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Voicing America

Language, Literary Form, and the Origins of the United States

How is a nation brought into being? In a detailed examination of crucial texts of eighteenth-century American literature, Christopher Looby argues that the United States was self-consciously enacted through the spoken word. Historical material informs and animates theoretical texts by Derrida, Lacan, and others as Looby unravels the texts of Benjamin Franklin, Charles Brockden Brown, and Hugh Henry Brackenridge and connects them to nation-building, political discourse, and self-creation. Correcting the strong emphasis on the importance of print culture in eighteenth-century America, Voicing America uncovers the complex process of early American writers articulating their new nation and reveals a body of literature and a political discourse thoroughly concerned with the power of vocal language.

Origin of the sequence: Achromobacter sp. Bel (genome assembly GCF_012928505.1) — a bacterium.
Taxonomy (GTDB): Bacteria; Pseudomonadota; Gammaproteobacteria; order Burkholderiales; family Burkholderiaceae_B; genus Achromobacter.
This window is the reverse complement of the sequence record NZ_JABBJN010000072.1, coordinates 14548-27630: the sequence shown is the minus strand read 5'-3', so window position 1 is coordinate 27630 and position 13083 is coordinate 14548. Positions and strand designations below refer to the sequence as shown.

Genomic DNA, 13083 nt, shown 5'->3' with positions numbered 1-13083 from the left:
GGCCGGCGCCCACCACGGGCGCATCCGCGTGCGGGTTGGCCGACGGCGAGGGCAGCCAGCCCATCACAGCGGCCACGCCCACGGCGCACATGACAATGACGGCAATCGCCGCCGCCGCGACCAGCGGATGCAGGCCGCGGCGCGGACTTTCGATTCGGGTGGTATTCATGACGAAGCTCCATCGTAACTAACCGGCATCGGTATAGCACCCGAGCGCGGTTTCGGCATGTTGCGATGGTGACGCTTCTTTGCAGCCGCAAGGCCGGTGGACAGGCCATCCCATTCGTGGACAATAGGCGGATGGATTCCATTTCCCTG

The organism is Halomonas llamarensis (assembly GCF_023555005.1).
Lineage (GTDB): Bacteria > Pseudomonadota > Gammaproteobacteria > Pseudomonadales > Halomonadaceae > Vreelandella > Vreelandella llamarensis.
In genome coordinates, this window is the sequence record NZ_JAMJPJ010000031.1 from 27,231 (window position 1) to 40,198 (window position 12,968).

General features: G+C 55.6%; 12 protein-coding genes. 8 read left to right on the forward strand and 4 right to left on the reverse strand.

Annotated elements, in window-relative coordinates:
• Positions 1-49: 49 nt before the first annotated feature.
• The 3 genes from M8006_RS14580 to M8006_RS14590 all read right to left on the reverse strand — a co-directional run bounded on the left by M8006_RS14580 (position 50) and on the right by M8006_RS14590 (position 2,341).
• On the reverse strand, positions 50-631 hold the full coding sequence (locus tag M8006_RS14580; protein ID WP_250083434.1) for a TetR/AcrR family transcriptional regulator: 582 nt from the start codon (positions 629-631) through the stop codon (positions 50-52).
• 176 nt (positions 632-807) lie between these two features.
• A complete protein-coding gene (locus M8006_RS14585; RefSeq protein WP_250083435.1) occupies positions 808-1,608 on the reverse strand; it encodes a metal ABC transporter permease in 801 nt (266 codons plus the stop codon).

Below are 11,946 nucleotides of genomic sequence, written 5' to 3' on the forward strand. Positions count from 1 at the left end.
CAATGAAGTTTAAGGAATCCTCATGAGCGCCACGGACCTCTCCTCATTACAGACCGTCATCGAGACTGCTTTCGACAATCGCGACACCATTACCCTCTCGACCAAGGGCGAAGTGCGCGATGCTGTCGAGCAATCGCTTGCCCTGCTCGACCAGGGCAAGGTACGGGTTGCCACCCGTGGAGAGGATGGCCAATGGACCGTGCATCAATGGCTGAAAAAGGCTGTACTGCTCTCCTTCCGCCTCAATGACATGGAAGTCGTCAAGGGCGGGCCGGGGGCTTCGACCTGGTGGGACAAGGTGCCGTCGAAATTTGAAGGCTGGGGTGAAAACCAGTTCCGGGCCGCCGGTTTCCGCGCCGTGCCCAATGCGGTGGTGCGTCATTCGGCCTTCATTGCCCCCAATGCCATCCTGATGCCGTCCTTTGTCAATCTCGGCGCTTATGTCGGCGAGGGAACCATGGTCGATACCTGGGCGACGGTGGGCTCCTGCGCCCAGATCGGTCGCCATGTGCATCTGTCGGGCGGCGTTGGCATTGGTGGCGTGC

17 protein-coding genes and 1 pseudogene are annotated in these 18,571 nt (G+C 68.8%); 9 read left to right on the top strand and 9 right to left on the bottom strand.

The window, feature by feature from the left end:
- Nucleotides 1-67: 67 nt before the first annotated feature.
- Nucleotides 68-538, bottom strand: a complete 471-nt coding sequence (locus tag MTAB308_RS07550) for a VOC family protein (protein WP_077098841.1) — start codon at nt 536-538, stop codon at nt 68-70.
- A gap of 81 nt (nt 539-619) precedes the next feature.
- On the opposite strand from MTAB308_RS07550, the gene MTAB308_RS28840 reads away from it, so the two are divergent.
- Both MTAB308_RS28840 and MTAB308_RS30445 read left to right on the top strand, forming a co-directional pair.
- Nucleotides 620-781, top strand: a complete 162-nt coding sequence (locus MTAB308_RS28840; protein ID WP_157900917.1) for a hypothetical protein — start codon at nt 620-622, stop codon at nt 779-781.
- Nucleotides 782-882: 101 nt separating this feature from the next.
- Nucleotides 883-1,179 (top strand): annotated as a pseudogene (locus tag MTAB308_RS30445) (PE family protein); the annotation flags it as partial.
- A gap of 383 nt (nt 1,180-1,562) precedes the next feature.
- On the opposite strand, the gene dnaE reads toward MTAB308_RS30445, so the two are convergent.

295 pages | 5-1/2 x 8-1/2 | © 1996

Literature and Literary Criticism: American and Canadian Literature

Table of Contents

Acknowledgments
Introduction
1: Logocracy in America
2: "The Affairs of the Revolution Occasion’d the Interruption": Self, Language, and Nation in Franklin’s Autobiography
3: "The Very Act of Utterance": Law, Language, and Legitimation in Brown’s Wieland
4: "Tongues of People Altercating With One Another": Language, Text and Society in Brackenridge’s Modern Chivalry
5: Coda: The Voice of Patrick Henry
Index

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